it costs her one tenth of a point. Michigan lost to Utah
by three tenths of a point.
"I think the improvement I'd like to see across the
board on our team is to decrease the amount of deduc-
tions that we've been taking on our landings," Plocki
said. "And I think that everyone on this team has done a
great job up to this point, and our consistency has been
very good. Now, if we can fix more dismounts, we hope
to be able to break into the 197 (point-range)."
Plocki hopes Moceanu's promotional appearance
and the quality of the competition will encourage fans
to come to the event.
"For my team, the bigger the crowd, the more they
love it," Plocki said. "We're excited. There was a great
showing of U of M students at our last meet; and we
hope they all come back and bring three friends."
n't lost a step
ines, posting a 1-1 record in the fall.
or Maravic The Wolverines graduate four seniors
g to do with this year, so Cariello's time is sure to
competition. increase soon. The graduation of four
o rmats have players - almost half of the team -
n to him. also gives first-year coach Bruce Ber-
g on a team que the opportunity to recruit heavily
ad my indi- and bring in a strong group for his first
a and rarely recruiting class. The team has already
t." signed three players for the upcoming
adapt has season - Peter Aarts, Scott Bruckmann
have come and Andrew Mazlin - and hopes to sign
Wolverine one more during the spring.
and doubles "Our recruiting went very well,"
duals of the Berque said. "All three of them are big
cord in both athletic guys who have a lot of room for
developing development. When you're looking at
give him a college players, in addition to looking at
Maravic still their character and what type of students
s game lies they are, you're looking for guys who
have a lot of potential for improvement
s my stron- and playing a big game. I believe all
avic said. "It three of those guys have that potential."
ts and open With the impact Maravic has had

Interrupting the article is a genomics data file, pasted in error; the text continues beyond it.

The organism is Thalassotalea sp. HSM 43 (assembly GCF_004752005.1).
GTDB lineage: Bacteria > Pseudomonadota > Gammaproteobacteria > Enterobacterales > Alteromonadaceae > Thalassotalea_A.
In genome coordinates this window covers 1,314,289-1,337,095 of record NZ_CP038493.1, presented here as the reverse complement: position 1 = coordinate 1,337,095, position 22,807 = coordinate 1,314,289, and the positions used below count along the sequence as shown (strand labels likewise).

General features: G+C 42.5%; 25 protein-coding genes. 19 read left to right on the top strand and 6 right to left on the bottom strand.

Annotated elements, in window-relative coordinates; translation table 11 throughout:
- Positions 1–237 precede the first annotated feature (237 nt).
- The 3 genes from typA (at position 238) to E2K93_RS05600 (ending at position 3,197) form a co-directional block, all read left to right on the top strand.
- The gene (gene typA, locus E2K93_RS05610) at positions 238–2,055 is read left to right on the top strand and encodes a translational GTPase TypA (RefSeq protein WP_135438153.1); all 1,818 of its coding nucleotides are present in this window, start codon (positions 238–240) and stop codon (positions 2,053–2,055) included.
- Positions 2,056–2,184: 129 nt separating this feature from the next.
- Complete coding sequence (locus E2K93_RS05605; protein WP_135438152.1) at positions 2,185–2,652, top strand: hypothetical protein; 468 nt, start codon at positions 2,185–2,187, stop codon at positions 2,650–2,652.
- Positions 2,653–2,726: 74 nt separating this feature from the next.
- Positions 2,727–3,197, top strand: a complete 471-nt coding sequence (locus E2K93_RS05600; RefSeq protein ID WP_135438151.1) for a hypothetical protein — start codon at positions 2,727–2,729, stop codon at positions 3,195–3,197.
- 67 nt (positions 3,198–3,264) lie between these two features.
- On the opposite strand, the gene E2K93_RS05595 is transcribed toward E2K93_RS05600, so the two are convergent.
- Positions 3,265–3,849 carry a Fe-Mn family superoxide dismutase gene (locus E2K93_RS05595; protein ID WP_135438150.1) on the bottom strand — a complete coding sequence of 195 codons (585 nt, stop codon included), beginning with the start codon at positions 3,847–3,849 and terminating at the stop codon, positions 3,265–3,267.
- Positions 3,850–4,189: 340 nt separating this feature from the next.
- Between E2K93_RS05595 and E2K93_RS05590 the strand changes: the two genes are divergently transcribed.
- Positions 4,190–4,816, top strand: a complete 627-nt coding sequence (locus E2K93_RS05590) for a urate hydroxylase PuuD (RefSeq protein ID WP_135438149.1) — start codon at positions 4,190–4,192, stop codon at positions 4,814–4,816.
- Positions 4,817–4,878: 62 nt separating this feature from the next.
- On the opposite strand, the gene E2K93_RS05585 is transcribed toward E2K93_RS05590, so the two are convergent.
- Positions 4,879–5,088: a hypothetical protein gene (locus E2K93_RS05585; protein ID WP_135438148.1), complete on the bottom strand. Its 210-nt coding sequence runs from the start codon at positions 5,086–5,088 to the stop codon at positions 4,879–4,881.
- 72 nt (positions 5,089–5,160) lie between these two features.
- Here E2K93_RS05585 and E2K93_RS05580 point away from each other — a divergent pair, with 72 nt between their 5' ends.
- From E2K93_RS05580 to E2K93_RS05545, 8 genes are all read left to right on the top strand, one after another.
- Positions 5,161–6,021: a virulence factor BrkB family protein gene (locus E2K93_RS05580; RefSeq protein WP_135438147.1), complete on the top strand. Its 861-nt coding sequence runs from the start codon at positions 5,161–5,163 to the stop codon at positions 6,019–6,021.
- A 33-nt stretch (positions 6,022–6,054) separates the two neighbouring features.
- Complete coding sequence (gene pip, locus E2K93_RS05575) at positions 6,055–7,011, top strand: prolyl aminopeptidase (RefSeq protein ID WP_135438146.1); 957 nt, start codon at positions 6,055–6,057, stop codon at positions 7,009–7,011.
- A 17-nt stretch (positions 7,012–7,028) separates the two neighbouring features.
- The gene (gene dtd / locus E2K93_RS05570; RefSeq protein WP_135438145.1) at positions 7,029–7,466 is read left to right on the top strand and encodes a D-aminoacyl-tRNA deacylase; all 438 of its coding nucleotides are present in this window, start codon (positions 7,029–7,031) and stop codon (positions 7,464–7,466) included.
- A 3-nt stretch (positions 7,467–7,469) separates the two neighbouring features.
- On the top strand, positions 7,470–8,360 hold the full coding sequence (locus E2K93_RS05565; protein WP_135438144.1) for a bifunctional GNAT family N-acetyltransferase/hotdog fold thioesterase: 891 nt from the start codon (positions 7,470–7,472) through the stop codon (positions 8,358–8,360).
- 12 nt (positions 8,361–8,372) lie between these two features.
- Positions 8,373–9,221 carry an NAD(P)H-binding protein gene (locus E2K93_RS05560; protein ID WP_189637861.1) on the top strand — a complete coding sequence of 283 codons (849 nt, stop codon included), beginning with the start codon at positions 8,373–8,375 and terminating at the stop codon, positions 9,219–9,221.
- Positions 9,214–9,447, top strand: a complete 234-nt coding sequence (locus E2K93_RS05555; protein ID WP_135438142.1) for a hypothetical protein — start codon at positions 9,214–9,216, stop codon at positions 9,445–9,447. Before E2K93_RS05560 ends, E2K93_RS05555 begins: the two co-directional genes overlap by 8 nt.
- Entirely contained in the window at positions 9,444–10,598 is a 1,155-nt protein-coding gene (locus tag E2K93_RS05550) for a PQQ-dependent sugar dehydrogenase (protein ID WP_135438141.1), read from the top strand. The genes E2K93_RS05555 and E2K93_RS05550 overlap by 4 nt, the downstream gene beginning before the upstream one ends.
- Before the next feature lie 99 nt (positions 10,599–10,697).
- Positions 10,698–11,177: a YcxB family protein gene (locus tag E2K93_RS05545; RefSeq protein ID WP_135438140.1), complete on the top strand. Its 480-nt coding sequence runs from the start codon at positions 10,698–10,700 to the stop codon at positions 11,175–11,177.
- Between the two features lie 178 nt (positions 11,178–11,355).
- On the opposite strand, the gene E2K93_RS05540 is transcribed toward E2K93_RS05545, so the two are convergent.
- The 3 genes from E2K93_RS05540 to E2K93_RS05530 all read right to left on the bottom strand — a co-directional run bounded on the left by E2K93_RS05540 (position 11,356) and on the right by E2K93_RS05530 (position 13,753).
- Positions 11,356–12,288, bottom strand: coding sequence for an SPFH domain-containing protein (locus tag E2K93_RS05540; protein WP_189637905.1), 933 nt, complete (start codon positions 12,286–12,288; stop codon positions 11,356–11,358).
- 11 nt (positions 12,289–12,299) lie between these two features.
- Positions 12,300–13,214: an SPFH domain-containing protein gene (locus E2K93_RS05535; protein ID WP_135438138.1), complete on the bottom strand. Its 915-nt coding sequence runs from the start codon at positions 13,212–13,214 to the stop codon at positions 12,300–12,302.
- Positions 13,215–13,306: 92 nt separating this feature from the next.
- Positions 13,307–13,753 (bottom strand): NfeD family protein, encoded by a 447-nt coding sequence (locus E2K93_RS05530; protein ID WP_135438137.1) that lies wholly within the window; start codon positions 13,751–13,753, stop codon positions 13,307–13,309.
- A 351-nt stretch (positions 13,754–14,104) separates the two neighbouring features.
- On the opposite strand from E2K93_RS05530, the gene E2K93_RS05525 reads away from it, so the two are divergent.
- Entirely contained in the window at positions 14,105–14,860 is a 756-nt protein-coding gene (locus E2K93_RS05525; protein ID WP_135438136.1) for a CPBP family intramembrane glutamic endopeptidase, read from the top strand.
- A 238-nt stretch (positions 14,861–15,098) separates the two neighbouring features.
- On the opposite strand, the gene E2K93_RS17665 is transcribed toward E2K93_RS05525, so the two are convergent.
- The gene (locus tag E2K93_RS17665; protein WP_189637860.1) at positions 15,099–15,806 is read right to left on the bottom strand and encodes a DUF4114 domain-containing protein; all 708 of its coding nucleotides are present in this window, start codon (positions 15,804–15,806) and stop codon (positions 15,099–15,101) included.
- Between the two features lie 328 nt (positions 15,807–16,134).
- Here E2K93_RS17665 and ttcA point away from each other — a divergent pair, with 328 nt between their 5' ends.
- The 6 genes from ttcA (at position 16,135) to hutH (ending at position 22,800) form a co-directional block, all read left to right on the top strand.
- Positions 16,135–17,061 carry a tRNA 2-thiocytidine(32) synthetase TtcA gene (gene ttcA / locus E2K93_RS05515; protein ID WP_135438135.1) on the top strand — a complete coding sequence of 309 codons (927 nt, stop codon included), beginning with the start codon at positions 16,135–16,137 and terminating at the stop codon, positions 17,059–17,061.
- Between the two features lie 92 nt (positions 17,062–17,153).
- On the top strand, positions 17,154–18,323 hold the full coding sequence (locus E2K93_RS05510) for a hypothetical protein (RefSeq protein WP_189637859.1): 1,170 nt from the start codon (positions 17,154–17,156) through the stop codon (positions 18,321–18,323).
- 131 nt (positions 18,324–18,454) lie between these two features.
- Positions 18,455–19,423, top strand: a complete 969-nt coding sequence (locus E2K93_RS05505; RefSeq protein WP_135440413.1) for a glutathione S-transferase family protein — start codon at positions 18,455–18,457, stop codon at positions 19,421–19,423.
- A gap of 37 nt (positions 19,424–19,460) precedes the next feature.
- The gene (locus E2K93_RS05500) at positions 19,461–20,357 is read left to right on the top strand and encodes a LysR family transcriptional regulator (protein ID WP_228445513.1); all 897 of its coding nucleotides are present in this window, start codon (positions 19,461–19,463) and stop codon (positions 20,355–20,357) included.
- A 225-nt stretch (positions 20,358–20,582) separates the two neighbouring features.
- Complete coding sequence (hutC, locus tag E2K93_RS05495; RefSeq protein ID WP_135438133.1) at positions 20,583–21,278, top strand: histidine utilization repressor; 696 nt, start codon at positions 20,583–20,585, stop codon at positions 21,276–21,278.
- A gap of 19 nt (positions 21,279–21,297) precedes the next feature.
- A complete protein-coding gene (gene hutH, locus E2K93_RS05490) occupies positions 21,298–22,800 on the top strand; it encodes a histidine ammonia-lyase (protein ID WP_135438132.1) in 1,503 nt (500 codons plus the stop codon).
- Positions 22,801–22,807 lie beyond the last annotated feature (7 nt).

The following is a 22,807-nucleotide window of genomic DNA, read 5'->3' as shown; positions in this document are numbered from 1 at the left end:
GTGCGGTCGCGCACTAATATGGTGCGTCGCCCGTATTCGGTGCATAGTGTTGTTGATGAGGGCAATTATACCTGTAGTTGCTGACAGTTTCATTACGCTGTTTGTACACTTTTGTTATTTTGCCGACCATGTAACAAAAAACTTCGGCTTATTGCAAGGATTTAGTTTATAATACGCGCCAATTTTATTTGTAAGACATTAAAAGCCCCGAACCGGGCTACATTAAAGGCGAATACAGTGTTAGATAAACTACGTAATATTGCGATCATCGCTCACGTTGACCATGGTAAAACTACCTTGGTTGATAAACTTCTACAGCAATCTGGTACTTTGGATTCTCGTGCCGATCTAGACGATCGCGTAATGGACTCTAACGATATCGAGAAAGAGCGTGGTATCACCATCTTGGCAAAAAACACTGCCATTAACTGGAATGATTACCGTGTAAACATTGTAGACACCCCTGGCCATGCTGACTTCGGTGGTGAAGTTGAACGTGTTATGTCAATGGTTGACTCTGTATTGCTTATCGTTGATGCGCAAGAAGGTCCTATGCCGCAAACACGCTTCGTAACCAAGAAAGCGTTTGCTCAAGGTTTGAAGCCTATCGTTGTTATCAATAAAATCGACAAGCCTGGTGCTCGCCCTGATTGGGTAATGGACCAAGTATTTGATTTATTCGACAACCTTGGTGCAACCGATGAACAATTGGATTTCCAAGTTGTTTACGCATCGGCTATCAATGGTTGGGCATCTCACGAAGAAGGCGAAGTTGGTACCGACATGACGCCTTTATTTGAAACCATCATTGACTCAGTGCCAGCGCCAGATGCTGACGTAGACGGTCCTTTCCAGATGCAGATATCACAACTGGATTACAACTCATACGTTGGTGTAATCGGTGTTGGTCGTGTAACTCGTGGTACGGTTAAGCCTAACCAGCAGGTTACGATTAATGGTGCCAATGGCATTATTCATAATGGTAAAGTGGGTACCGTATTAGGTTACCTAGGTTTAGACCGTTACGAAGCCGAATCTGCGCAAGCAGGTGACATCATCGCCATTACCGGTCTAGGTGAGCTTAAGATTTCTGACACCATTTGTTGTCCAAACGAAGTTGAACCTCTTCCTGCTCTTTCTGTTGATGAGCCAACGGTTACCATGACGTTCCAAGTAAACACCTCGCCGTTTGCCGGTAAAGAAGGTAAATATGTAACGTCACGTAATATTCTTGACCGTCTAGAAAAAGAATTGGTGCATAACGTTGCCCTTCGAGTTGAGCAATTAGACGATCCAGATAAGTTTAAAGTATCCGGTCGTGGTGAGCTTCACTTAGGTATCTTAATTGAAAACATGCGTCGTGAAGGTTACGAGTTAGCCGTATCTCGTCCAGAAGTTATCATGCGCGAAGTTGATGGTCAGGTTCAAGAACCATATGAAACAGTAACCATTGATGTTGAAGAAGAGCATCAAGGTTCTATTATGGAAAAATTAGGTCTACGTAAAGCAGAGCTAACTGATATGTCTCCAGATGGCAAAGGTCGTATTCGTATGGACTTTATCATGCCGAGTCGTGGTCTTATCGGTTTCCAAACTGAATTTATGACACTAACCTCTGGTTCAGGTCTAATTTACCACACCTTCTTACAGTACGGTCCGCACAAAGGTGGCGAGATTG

shots." already for the Wolverines, and the
member of potential of others coming into the pro-
Joe Cariello gram, the future looks bright for the
the Wolver- Michigan tennis squad.

By James V. Dowd
Daily Sports Writer
After starting the men's gymnastics sea-
son with solid performances at the Windy
City Invitational and a dual meet against
Iowa two weeks ago, freshman Daniel Rais's
season took an unfortunate twist when he
missed a landing on the vault. Instead of
taking Oklahoma and the Winter Cup by
storm, Rais has spent the better part of the
last two weeks in the training room, icing a
severe high ankle sprain.
Rais has always been confident in his
abilities on the vault - an event that he
considered his best before coming to Michi-
gan. His fall came during a practice after
the Iowa meet. "I landed wrong on vault,
totally wrong, and just rolled it," Rais said.
"My Achilles is pretty tender, and the upper
part of my ankle is pretty sore. It's an upper
sprain, so it takes longer to heal. It's the
worst type of sprain. It's still hurting pretty
While he won't be competing in this
weekend's Winter Cup in Las Vegas, Rais
is hoping to be back in action at Minnesota
on February 12.
"There are days where it feels really good
and days where it feels really bad," Rais
said. "I'm just hoping it begins to progress.
It doesn't heal as fast as I had hoped."
In the meantime, Rais is hoping to
continue improving in the floor exercise
- which he won during the meet against
Iowa. Since coming to Michigan, Rais
believes that he has dramatically improved
in the floor exercise.
"My favorite event is the floor," Rais said.
"This year, it has gotten better, so I think
it is my best event now. Vault was my best

event for the past two years."
Rais began his career as a gymnast at an
early age, when his parents started taking
him to lessons. Though he played baseball
and basketball, gymnastics was always his
"My parents put me in when I was four
because I was active and liked to climb on
things," Rais said. "I was at one gym in the
beginning where I wasn't getting coached.
I went to a different gym, and that's where
I got better, and it was definitely the right
decision for me to keep going because I'm
here at Michigan."
Arriving at Michigan was a dream come
true for Rais, who had wanted to come here
for many years. When he was six years old,
he began participating in a youth meet that
took place before a Michigan varsity meet.
Having a chance to watch the Wolverines in
action left Rais dreaming of one day wear-
ing the Michigan uniform.
Now that he has reached Michigan, Rais
has his eyes set on making it into the nation-
al spotlight. Rais hopes to achieve All-
America status on either the floor or vault
this year and hopes to expand his repertoire
in the coming seasons.
"I was hoping this year to try and get (All-
America)," Rais said. "It's really hard, and
I have to work really hard to get it. For the
next few years, I want to compete in more
events, maybe the all-around."
Even his injuries haven't dampened
Rais's hopes of a high finish at the national
"It hasn't really affected my goals yet
because I don't know how long I am going
to be out," Rais said. "I'm hoping to be back
next week for the next meet. It all depends
how I feel next week."



Freshman David Rais will be back in action for this weekend's Winter Cup.